The Basics on Oral Biofilm
Biofilm is a thick, sticky, gooey coating that coats the teeth, tongue and gums. It is usually a white, yellow or tan-colored coating on the tongue. Biofilm is made up of bacteria, food debris, dead cells, and sugars, proteins, carbohydrates and other digestible bacterial matter.
As if it’s not bad enough that biofilm looks and smells bad, here’s the real downside……
Biofilm – A Protective Fortress for Bacteria Production
The biofilm acts like a protective fortress for the millions of bad breath bacteria on your tongue. The biofilm lacks oxygen which is perfect since bacteria don’t require oxygen to live. The biofilm contains everything the bacteria need to thrive and flourish. Think of the biofilm like a city where many types (species) of bacteria live together. They happily feed on the waste of another. When there is a disturbance in the balance or an overpopulation of one type of bacteria, they will release greater amounts of smelly odors.
The Odors of Bacterial Biofilm
The odorous scent biofilm emits comes from the rotting bacteria and decaying debris. The bacteria in the biofilm produce waste products in the form of foul-smelling sulphur gases, called volatile sulfur compounds (VSC’s). The odor can predominately be any of these and many more odors:
- Hydrogen Sulfide (rotten egg smell)
- Methyl Mercaptan (feces smell)
- Dimethyl Sulfide (cabbage/gasoline smell)
- Dimethyl Disulfide (garlic smell)
Getting Rid of Biofilm
If biofilm is not totally removed, the coating becomes densely packed and cemented together in layers, making any form of home treatment for removing biofilm nearly impossible. Professional strength mouthwashes and even doctor-prescribed antibiotics will only penetrate the very top layers of the biofilm, leaving the under layers intact and ready to continue producing their odors.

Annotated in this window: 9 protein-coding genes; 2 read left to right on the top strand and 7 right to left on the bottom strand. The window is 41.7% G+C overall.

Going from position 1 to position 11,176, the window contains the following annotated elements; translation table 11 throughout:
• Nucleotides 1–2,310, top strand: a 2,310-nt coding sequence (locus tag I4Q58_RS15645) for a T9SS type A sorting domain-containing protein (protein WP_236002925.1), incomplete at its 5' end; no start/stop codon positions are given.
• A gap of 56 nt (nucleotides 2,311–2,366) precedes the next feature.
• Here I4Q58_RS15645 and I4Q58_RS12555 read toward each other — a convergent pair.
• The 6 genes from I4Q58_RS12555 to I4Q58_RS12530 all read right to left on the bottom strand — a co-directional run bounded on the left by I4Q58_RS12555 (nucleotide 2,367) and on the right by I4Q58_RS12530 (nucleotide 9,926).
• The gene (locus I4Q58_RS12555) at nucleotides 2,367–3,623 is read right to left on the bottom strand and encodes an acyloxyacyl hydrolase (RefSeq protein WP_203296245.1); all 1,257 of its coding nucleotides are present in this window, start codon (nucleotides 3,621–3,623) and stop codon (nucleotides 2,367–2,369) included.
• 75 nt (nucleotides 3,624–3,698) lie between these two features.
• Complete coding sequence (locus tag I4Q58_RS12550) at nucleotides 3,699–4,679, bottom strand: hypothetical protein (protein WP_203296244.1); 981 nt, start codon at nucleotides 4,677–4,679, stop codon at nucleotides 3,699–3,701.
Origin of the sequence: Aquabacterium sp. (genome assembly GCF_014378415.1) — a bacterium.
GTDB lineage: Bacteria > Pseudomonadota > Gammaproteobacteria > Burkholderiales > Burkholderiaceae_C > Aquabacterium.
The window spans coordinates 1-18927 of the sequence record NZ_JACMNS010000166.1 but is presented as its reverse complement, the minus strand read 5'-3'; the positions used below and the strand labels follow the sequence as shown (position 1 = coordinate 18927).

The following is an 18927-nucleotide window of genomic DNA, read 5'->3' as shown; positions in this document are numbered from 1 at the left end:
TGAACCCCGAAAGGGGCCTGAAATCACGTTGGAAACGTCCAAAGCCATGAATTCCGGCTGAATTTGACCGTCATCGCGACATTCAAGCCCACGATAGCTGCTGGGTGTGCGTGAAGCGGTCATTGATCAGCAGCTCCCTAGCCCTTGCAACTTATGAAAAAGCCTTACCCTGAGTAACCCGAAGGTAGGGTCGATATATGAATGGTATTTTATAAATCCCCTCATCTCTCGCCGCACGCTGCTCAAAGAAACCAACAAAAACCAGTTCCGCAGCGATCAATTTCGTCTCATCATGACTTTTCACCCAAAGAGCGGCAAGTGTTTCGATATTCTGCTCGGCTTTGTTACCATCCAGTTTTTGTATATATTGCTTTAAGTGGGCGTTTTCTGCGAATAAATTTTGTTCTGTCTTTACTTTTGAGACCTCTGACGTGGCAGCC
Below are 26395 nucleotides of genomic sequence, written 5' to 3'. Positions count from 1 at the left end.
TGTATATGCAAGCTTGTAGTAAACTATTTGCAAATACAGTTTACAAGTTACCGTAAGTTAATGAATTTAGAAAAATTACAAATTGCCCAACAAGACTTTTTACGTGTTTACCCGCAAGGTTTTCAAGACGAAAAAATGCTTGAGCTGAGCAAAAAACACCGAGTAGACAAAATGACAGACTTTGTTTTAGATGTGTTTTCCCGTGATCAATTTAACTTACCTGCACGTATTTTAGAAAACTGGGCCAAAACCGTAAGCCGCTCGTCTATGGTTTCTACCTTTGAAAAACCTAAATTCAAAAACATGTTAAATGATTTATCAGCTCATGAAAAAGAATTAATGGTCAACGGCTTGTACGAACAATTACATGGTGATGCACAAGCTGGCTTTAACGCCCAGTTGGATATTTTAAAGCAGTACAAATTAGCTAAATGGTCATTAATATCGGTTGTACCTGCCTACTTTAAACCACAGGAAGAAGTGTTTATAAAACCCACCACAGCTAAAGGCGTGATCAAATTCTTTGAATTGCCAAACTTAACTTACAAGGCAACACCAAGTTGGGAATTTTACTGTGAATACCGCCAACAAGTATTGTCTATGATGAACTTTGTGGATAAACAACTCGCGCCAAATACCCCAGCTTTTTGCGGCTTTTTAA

How the Tongue is Connected to Bad Breath
The tongue is the largest single structure for the accumulation of bacteria that cause mouth odor. The most important point to note about tongue anatomy is every tongue is different. Some have fissures or grooves; some have bare areas where there are no tastebuds; and all people have taste buds in differing sizes, shapes and depths.
Here’s a sobering calculation……
The tongue has an average of 10,000 individual taste buds, each having 150 cells. Each cell can have as many as 100 bacteria attached it to it. The math is staggering: 10,000 x 150×100 = Our tongues can harbor as many as 150 million bacteria!
Taste Bud Shapes and Sizes
The taste buds on your tongue come in differing shapes, sizes and depths. The sizes and shapes are what allow the bacteria and odors to get down to the bottom of the tongue base, creating a biofilm. This is the primary reason why tools like tongue scrapers have limited effectiveness. Since the tongue’s surface is so varied, there is no way a tongue scraper can reach the bacteria trapped between the crevices of the tastebuds.
Tonsils Harbor Odor
When tonsils are present, in many people, they also attract bacteria, decaying food, debris, and all the same components of biofilm along with very smelly odors. The presence of tonsil stones makes this even more pronounced.
If an individual has thick layers of tongue biofilm accumulation, no amount or combination of home remedies will successfully penetrate the entire biofilm layer. Only professional treatment will completely remove the entire biofilm layer and restore fresh breath. This technique is called Tongue Rejuvenation.
Unlike anything done at other bad breath clinics whose “cure” is ultimately a product-based approach, Tongue Rejuvenation is a hands-on, specialized technique that painlessly removes 100% of odorous biofilm at its source – no matter how long it’s been there. Once the biofilm is gone, the odor is gone!
Originally published April 7, 2016. Updated June 1, 2019.